Sydney Seelster/Weaver claim story bitter-sweet

04:51 PM 11 Feb 2014 NZDT
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Sydney Seelster, harness racing
Sydney Weaver meets her Chrismas present, Sydney Seelster

On Sunday, harness racing's social media world exploded with outrage when Sydney Weaver's prized Standardbred Sydney Seelster was claimed at Flamboro Downs.

The brown lass had been racing well in 2014 having won three of her four starts heading into Sunday’s race and had yet to miss the board in all of her races.

It was learned after Sunday’s race that Sydney Seelster had been claimed by trainer Guy Gagnon. The resident of Gatineau, Que. is off to a strong start in 2014, as his stable has sent out 12 starters and has recorded five wins and four seconds, good for $12,865 in purse earnings and an impressive .601 UTR.

The pride and joy of former ‘I Love Canadian Harness Racing’ fan club’s ambassador, Weaver was heartbroken with the news of her prized horse being claimed. Sydney Seelster and Weaver made headlines in 2012 when the mare was bought for Weaver so she could pursue her dream to become the trainer of a Standardbred.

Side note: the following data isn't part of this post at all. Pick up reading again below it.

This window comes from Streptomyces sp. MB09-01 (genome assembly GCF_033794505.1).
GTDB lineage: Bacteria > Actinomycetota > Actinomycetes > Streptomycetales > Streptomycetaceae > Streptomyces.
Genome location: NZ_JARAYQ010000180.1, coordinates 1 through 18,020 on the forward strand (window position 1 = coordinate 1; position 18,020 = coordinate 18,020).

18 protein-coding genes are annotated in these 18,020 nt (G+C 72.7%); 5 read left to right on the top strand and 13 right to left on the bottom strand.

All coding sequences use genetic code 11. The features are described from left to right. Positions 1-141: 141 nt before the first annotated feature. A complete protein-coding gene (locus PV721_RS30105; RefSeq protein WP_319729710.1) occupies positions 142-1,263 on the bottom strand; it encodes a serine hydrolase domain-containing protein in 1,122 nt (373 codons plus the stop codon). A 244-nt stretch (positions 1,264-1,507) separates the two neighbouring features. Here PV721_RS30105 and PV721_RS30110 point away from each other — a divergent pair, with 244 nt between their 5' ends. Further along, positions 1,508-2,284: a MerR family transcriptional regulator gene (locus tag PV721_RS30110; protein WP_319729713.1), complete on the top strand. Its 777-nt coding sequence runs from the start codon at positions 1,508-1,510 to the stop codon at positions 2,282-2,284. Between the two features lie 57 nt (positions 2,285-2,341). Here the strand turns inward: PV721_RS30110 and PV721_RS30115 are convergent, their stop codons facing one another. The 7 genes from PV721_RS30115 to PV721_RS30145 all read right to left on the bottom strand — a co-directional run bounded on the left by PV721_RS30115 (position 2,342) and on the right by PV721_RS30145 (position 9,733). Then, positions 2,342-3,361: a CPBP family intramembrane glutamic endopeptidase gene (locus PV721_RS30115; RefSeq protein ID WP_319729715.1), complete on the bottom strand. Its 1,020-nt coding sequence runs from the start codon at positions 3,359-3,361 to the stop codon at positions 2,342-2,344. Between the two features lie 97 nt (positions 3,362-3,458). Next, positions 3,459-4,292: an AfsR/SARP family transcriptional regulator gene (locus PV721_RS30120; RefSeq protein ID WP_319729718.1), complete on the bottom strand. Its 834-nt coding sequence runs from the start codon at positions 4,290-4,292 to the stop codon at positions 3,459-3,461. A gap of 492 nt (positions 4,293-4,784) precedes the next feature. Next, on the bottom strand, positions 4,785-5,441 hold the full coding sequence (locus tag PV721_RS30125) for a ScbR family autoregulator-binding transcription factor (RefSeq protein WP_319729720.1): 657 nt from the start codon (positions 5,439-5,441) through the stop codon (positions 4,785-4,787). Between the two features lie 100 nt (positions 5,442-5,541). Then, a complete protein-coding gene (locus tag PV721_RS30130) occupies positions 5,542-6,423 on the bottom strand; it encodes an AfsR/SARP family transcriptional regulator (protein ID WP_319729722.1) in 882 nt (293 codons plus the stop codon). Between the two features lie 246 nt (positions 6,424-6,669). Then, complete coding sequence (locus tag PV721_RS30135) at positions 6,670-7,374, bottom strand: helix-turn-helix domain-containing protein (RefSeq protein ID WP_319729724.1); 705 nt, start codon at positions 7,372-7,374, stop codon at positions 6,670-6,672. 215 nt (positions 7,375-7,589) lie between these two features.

Gagnon told Trot Insider that he did not know of the story of Weaver and her mare and upon hearing about the young owner, agreed to allow the horse to be claimed back.

"I never heard of her story before; I'm not on Facebook, I'm not on Twitter, I'm not a 'computer guy' and I didn't know the story before last night."

The father of two kids and a hockey coach for young boys, Gagnon clearly meant no harm in claiming the pacing mare from the young fan and felt bad for the situation. He merely saw a horse in for a claiming tag that he thought would race well at Rideau Carleton Raceway after recently having a horse claimed from his barn.

After the races, fans of harness racing were irate with the situation and posted numerous messages on Facebook and Twitter -- much like Gagnon, without knowing the entire situation.

With a plan now in place to allow Weaver to get Sydney Seelster back, Gagnon added that he would like to meet Weaver one day and hopes that the same predicament doesn't happen again, fearing that someone else will come along and simply see a horse in for a claiming price.

Reprinted with permission by www.standardbredcanada.ca

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